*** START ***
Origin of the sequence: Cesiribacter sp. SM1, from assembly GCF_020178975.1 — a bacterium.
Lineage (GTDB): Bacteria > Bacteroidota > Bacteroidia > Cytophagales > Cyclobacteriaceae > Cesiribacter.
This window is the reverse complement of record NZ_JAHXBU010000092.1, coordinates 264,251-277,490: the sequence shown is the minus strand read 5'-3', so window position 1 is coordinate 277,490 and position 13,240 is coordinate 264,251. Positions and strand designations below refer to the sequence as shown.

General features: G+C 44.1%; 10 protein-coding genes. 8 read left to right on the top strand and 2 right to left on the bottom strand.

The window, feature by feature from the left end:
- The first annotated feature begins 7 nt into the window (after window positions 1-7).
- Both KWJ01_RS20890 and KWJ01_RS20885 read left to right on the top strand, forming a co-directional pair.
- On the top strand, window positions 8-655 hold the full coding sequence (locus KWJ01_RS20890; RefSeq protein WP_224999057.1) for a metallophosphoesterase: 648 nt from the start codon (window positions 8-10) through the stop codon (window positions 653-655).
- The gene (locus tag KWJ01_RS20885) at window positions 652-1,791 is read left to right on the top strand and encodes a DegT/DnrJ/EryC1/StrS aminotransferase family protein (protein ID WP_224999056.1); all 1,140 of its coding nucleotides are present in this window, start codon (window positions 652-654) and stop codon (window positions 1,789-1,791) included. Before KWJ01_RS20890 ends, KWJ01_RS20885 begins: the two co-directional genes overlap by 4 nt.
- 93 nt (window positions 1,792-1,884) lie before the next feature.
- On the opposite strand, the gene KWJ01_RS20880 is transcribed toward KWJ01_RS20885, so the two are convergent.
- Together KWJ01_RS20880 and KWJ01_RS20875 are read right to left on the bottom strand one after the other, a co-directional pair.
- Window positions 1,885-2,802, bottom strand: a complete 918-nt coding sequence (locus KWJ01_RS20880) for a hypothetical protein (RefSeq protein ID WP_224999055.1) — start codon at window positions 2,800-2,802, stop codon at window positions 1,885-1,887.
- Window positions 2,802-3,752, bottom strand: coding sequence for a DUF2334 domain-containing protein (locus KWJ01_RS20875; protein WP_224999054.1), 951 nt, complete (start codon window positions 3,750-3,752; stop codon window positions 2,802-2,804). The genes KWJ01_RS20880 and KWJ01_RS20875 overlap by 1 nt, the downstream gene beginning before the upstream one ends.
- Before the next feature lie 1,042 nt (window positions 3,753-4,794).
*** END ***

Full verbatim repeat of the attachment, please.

Origin of the sequence: Cesiribacter sp. SM1, from assembly GCF_020178975.1 — a bacterium.
Lineage (GTDB): Bacteria > Bacteroidota > Bacteroidia > Cytophagales > Cyclobacteriaceae > Cesiribacter.
This window is the reverse complement of record NZ_JAHXBU010000092.1, coordinates 264,251-277,490: the sequence shown is the minus strand read 5'-3', so window position 1 is coordinate 277,490 and position 13,240 is coordinate 264,251. Positions and strand designations below refer to the sequence as shown.

General features: G+C 44.1%; 10 protein-coding genes. 8 read left to right on the top strand and 2 right to left on the bottom strand.

The window, feature by feature from the left end:
- The first annotated feature begins 7 nt into the window (after window positions 1-7).
- Both KWJ01_RS20890 and KWJ01_RS20885 read left to right on the top strand, forming a co-directional pair.
- On the top strand, window positions 8-655 hold the full coding sequence (locus KWJ01_RS20890; RefSeq protein WP_224999057.1) for a metallophosphoesterase: 648 nt from the start codon (window positions 8-10) through the stop codon (window positions 653-655).
- The gene (locus tag KWJ01_RS20885) at window positions 652-1,791 is read left to right on the top strand and encodes a DegT/DnrJ/EryC1/StrS aminotransferase family protein (protein ID WP_224999056.1); all 1,140 of its coding nucleotides are present in this window, start codon (window positions 652-654) and stop codon (window positions 1,789-1,791) included. Before KWJ01_RS20890 ends, KWJ01_RS20885 begins: the two co-directional genes overlap by 4 nt.
- 93 nt (window positions 1,792-1,884) lie before the next feature.
- On the opposite strand, the gene KWJ01_RS20880 is transcribed toward KWJ01_RS20885, so the two are convergent.
- Together KWJ01_RS20880 and KWJ01_RS20875 are read right to left on the bottom strand one after the other, a co-directional pair.
- Window positions 1,885-2,802, bottom strand: a complete 918-nt coding sequence (locus KWJ01_RS20880) for a hypothetical protein (RefSeq protein ID WP_224999055.1) — start codon at window positions 2,800-2,802, stop codon at window positions 1,885-1,887.
- Window positions 2,802-3,752, bottom strand: coding sequence for a DUF2334 domain-containing protein (locus KWJ01_RS20875; protein WP_224999054.1), 951 nt, complete (start codon window positions 3,750-3,752; stop codon window positions 2,802-2,804). The genes KWJ01_RS20880 and KWJ01_RS20875 overlap by 1 nt, the downstream gene beginning before the upstream one ends.
- Before the next feature lie 1,042 nt (window positions 3,753-4,794).